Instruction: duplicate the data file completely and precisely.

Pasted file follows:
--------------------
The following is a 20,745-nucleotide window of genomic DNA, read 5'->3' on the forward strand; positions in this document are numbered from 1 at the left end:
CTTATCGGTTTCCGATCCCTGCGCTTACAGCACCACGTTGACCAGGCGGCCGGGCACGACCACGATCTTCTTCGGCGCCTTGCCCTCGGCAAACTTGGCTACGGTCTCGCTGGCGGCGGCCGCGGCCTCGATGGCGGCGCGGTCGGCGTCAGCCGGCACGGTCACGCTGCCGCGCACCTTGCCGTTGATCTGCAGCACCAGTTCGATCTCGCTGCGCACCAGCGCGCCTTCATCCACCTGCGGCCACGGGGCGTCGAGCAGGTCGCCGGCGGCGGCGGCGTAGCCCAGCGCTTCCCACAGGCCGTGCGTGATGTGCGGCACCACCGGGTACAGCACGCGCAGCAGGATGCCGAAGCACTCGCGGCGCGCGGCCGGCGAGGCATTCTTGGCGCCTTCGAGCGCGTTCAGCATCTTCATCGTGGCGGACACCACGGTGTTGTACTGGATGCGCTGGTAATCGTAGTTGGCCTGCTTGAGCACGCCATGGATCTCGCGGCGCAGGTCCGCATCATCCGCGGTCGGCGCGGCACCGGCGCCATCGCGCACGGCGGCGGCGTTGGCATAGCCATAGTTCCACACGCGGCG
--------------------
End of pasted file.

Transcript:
The following is a 20,745-nucleotide window of genomic DNA, read 5'->3' on the forward strand; positions in this document are numbered from 1 at the left end:
CTTATCGGTTTCCGATCCCTGCGCTTACAGCACCACGTTGACCAGGCGGCCGGGCACGACCACGATCTTCTTCGGCGCCTTGCCCTCGGCAAACTTGGCTACGGTCTCGCTGGCGGCGGCCGCGGCCTCGATGGCGGCGCGGTCGGCGTCAGCCGGCACGGTCACGCTGCCGCGCACCTTGCCGTTGATCTGCAGCACCAGTTCGATCTCGCTGCGCACCAGCGCGCCTTCATCCACCTGCGGCCACGGGGCGTCGAGCAGGTCGCCGGCGGCGGCGGCGTAGCCCAGCGCTTCCCACAGGCCGTGCGTGATGTGCGGCACCACCGGGTACAGCACGCGCAGCAGGATGCCGAAGCACTCGCGGCGCGCGGCCGGCGAGGCATTCTTGGCGCCTTCGAGCGCGTTCAGCATCTTCATCGTGGCGGACACCACGGTGTTGTACTGGATGCGCTGGTAATCGTAGTTGGCCTGCTTGAGCACGCCATGGATCTCGCGGCGCAGGTCCGCATCATCCGCGGTCGGCGCGGCACCGGCGCCATCGCGCACGGCGGCGGCGTTGGCATAGCCATAGTTCCACACGCGGCG